WASHINGTON (AP) — Senators from President Barack Obama’s own party pressed him in person Wednesday to extend the enrollment deadline for Americans to sign up for health insurance because of the malfunctioning HealthCare.gov website.
Obama invited Senate Democrats facing re-election next year to the White House to discuss the problem-plagued health care rollout that could affect their races. The White House confirmed Obama and Vice President Joe Biden met with 16 senators to describe fixes that are being made to the website for Americans to sign up for insurance under the Patient Protection and Affordable Care Act (PPACA).
“The rollout of HealthCare.gov has not been smooth — to say the least — and I shared the concerns of Coloradans directly with the president,” Sen. Mark Udall of Colorado said in a statement. “Consumers should have the time they need to shop for a plan and enroll after the widespread problems with the website are fixed.”
But White House press secretary Jay Carney rejected the idea of an extension of the March 31 deadline for Americans to get insurance or face a fine. “We still believe that there is time available to make the necessary improvements to the website and to use all the other means that we can to get the information to the American people who want to enroll in time for them to do it,” Carney told reporters.
Another Democrat, Sen. Mark Pryor, said he told Obama and Biden to “fix the website immediately,” address problems with the law and hold accountable those at fault for the mistakes.
“I won’t let up until these problems are fixed,” said Pryor, who faces a difficult re-election next year in conservative-leaning Arkansas.
The meeting with Democratic senators, which was not listed on the president’s public schedule, lasted about two hours and also included White House chief of staff Denis McDonough and Jeff Zients, the president’s troubleshooter for the website. Such a dedication of time by so many top-level officials reflects concern for the political fallout the problems could inflict.
“Nobody in the room, including the president, thinks this rollout has gone well and he expressed that sentiment several times,” Sen. Tom Udall of New Mexico told The Associated Press. Udall said senators were “respectful but concerned” about how the many problems they are hearing from constituents are going to be solved.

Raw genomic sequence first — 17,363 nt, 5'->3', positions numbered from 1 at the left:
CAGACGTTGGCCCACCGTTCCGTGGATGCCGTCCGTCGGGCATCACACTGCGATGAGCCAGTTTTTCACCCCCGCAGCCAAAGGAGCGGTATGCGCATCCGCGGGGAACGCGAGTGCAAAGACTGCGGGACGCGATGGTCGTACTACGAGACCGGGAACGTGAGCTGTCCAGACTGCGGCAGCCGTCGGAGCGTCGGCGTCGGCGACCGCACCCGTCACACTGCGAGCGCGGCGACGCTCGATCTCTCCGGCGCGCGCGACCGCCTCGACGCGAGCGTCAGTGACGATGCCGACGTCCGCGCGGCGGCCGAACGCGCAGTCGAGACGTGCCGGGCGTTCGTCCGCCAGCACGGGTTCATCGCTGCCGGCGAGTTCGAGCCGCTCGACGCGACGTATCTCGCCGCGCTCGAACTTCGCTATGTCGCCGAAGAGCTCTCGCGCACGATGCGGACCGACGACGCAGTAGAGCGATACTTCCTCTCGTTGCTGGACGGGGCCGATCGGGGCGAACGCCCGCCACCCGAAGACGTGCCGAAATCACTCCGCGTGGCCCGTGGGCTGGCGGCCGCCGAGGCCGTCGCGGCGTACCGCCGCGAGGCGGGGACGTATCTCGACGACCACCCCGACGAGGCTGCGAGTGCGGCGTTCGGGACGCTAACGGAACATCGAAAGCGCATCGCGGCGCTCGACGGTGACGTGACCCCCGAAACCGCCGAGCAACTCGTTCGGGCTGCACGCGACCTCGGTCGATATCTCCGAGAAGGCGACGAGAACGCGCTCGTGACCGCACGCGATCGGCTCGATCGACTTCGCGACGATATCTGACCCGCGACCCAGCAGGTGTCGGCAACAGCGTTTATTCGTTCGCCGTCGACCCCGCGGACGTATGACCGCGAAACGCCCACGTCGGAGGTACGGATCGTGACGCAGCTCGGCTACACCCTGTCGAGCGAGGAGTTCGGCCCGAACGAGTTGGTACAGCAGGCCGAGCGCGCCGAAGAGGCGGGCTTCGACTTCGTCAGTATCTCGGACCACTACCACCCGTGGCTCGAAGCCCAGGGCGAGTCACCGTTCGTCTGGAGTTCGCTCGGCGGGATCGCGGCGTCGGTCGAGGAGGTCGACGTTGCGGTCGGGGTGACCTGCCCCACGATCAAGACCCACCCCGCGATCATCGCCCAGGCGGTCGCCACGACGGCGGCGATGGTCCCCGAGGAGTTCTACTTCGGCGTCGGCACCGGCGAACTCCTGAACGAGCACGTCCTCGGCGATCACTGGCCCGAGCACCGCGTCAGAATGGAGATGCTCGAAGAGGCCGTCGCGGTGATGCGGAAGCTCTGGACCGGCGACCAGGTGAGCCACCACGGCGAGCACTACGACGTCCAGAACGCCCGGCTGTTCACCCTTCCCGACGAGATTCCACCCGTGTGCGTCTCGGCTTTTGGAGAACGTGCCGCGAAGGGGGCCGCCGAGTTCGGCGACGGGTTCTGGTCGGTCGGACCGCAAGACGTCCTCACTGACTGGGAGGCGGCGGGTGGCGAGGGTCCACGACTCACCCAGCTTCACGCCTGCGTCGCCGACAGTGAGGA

“The two messages delivered to the White House are we must ensure no one is punished for problems with HealthCare.gov and we need to make sure the enrollment deadline gives everyone enough time.”
Sen. Chris Coons of Delaware, said Obama “didn’t hesitate to accept responsibility for the issues that have slowed the law’s implementation and laid out the White House’s strategy for fixing them.”
Sen. Mark Udall said he also encouraged Obama to ensure the security of personal information submitted on the site. The White House said Obama told the senators there is ongoing testing of the site’s security.
Carney denied that Obama is concerned with the politics of health care and simply wants to improve access. But the press secretary noted that Democrat Terry McAuliffe won the Virginia governor’s race Tuesday while supporting the law.
“The Republican candidate in that race made his name as an opponent of Obamacare, campaigned on the repeal of Obamacare, and lost,” Carney said. “The Democratic candidate embraced the Affordable Care Act, campaigned on the Affordable Care Act, and won.”
After the meeting, Obama left the White House with Colorado Sen. Michael Bennet, chairman of the effort to elect Democrats to the Senate, who attended along with the 2014 incumbents. Obama and Bennet flew together aboard Air Force One to Dallas, where the president planned to encourage Americans to enroll in health care plans and also raise money at two fundraisers for the Democratic Senatorial Campaign Committee.
The White House said other meeting attendees were Sens. Mark Begich of Alaska, Cory Booker of New Jersey, Dick Durbin of Illinois, Al Franken of Minnesota, Kay Hagan of North Carolina, Mary Landrieu of Louisiana, Jeff Merkley of Oregon, Mark Pryor of Arkansas, Jack Reed of Rhode Island, Jeanne Shaheen of New Hampshire, Brian Schatz of Hawaii, Tom Udall of New Mexico and Mark Warner of Virginia.
Associated Press writers Josh Lederman and Darlene Superville contributed to this report.